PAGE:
"For though Chineses go to bed, And lie-in in their ladies’ stead."

. . . To the districts mentioned in the first edition of this work, I have to add another, South India. The account, for which I have to thank Mr. F. M. Jennings, describes it as usual among natives of the higher castes about Madras, Seringapatam, and on the Malabar Coast. It is stated that a man, at the birth of his first son or daughter by the chief wife, or for any son afterwards, will retire to bed for a lunar month, living principally on a rice diet, abstaining from exciting food and from smoking; at the end of the month he bathes, puts on a fresh dress, and gives his friends a feast. . . .

In Europe, the couvade may be traced up from ancient into modern times in the neighborhood of the Pyrenees. Above eighteen hundred years ago, Strabo mentions the story that among the Iberians of the north of Spain the women, "after the birth of a child, tend their husbands, putting them to bed instead of going themselves"; and this account is confirmed by later mentions of the practice. "In Biscay," says Michel, "in valleys whose population recalls in its usages the infancy of society, the women rise immediately after childbirth, and attend to the duties of the household, while the husband goes to bed, taking the baby with him, and thus receives the neighbors’ compliments." It has been found also in Navarre, and on the French side of the Pyrenees. Legrand d’Aussy mentions that in an old French fabliau the King of Torelore is "au lit et en couche" when Aucassin arrives and takes a stick to him, and makes him promise to abolish the custom in his realm. And the same author goes on to say that the practice is said still to exist in some cantons of Béarn, where it is called faire la couvade. Lastly, Diodorus Siculus notices the same habit of the wife being neglected, and the husband put to bed and treated as the patient, among the natives of Corsica about the beginning of the Christian era.1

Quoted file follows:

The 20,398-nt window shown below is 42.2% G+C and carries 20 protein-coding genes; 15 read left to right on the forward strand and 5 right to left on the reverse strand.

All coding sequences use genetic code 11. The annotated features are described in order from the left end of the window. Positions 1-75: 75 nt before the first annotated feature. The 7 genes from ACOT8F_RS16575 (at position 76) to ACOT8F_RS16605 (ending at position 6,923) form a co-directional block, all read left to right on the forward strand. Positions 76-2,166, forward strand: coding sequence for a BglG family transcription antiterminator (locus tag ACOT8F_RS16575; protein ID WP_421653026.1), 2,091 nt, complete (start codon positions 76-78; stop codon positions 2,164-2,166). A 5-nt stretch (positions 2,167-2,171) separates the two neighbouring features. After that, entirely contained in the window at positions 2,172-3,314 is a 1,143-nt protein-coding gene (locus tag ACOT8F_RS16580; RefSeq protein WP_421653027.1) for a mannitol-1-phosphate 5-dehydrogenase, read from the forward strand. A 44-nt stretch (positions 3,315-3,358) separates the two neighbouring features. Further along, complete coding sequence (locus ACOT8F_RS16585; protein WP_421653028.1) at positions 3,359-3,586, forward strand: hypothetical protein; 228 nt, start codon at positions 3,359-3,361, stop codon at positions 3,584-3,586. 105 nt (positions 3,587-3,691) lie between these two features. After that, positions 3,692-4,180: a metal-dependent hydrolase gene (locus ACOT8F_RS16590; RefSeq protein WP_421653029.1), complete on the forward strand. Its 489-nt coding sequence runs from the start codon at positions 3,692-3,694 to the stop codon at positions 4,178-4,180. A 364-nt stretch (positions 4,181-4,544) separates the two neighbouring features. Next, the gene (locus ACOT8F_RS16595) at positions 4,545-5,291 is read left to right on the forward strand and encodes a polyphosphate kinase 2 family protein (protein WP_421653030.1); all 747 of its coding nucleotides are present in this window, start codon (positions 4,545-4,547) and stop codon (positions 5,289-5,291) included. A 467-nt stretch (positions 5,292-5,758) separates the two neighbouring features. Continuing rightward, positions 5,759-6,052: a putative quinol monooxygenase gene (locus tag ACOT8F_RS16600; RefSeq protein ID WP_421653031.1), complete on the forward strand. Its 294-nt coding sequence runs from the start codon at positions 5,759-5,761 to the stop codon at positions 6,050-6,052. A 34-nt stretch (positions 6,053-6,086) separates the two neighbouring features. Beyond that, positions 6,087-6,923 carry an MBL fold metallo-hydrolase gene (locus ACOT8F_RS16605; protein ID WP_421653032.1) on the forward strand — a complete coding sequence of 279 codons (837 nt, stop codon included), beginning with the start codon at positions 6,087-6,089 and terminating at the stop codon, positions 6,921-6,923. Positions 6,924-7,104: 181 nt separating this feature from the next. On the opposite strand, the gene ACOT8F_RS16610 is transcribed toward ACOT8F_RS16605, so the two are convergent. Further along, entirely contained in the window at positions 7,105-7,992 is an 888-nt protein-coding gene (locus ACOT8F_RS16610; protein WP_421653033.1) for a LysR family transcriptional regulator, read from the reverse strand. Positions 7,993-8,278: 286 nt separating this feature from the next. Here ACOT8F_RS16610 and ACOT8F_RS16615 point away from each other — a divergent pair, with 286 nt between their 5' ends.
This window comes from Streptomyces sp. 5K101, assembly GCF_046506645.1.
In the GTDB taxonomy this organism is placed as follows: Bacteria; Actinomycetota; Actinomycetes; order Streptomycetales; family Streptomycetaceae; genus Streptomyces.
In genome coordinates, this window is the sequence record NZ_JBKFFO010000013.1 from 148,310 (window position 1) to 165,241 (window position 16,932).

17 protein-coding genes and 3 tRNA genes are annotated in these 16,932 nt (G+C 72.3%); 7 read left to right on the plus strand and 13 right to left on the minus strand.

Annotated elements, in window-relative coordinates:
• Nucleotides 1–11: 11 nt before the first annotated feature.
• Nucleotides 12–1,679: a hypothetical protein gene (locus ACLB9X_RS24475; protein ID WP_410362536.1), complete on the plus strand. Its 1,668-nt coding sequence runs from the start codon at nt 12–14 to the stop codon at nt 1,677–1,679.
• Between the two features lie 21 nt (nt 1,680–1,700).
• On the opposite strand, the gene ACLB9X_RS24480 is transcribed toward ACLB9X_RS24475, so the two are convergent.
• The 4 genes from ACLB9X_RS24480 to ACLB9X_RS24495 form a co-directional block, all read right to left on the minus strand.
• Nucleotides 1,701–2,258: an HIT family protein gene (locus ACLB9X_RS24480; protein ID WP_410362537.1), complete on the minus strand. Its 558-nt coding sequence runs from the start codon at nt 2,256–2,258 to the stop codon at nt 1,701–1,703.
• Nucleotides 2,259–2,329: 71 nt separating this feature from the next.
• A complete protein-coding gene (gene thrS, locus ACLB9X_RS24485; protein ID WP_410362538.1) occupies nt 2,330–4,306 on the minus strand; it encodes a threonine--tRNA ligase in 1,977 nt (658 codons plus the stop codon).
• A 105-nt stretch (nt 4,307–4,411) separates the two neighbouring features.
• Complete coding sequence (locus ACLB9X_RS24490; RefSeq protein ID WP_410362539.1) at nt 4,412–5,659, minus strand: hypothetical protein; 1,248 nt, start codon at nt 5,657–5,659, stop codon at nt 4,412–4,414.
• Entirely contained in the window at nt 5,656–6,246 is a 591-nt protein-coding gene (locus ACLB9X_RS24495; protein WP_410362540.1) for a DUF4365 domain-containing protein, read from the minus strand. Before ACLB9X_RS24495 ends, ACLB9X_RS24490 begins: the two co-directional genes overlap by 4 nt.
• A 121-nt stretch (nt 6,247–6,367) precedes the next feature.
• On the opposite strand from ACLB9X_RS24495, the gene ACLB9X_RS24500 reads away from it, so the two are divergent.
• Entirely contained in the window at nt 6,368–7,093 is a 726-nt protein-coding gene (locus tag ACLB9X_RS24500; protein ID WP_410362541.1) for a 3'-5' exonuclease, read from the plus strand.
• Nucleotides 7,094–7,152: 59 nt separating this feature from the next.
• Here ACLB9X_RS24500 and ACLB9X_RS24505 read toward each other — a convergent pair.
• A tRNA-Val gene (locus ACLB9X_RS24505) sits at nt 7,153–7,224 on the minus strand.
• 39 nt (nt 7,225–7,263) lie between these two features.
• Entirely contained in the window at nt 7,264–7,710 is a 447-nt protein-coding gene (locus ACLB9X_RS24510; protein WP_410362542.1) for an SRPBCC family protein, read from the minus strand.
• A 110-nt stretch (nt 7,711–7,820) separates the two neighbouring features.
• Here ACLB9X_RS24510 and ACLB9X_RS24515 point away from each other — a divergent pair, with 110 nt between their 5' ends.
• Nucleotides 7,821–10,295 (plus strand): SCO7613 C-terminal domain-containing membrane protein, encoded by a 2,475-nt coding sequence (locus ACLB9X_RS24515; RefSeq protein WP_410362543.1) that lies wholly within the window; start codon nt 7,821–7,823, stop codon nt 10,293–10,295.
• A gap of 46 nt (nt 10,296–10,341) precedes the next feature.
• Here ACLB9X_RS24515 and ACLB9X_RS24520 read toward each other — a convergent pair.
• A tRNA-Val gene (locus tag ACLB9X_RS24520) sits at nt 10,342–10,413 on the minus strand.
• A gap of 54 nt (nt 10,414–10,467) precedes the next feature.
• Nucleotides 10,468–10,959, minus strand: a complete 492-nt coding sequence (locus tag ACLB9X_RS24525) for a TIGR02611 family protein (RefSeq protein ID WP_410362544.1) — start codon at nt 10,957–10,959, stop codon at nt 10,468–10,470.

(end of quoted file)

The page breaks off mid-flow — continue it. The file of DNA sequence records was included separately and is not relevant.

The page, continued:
1 , 2: 371 ff. (1667).

2 Dobrizhoffer, M., Historia de Abiponibus, 2: 231 ff. (1784). [The editors of the English translation of Father Dobrizhoffer’s Latin text (An Account of the Abipones, 3 vols.) were apparently interested mainly in political history and did not include this passage on the couvade. The German translation contains it.]

1 Tylor, E. B. n/a, Researches into the Early History of Mankind and the Development of Civilization, 292–295; 300–302.


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Chicago: "Histoire Générale Des Antilles," Histoire Générale Des Antilles in Primitive Behavior: An Introduction to the Social Sciences, ed. Thomas, William I. (New York: McGraw-Hill Book Company, Inc., 1937), Original Sources, accessed May 23, 2022, http://www.originalsources.com/Document.aspx?DocID=7RSKJC4UVUNTUFC.

MLA: . "Histoire Générale Des Antilles." Histoire Générale Des Antilles, Vol. 2, in Primitive Behavior: An Introduction to the Social Sciences, edited by Thomas, William I., New York, McGraw-Hill Book Company, Inc., 1937, Original Sources. 23 May. 2022. http://www.originalsources.com/Document.aspx?DocID=7RSKJC4UVUNTUFC.

Harvard: , 'Histoire Générale Des Antilles' in Histoire Générale Des Antilles. cited in 1937, Primitive Behavior: An Introduction to the Social Sciences, ed. , McGraw-Hill Book Company, Inc., New York. Original Sources, retrieved 23 May 2022, from http://www.originalsources.com/Document.aspx?DocID=7RSKJC4UVUNTUFC.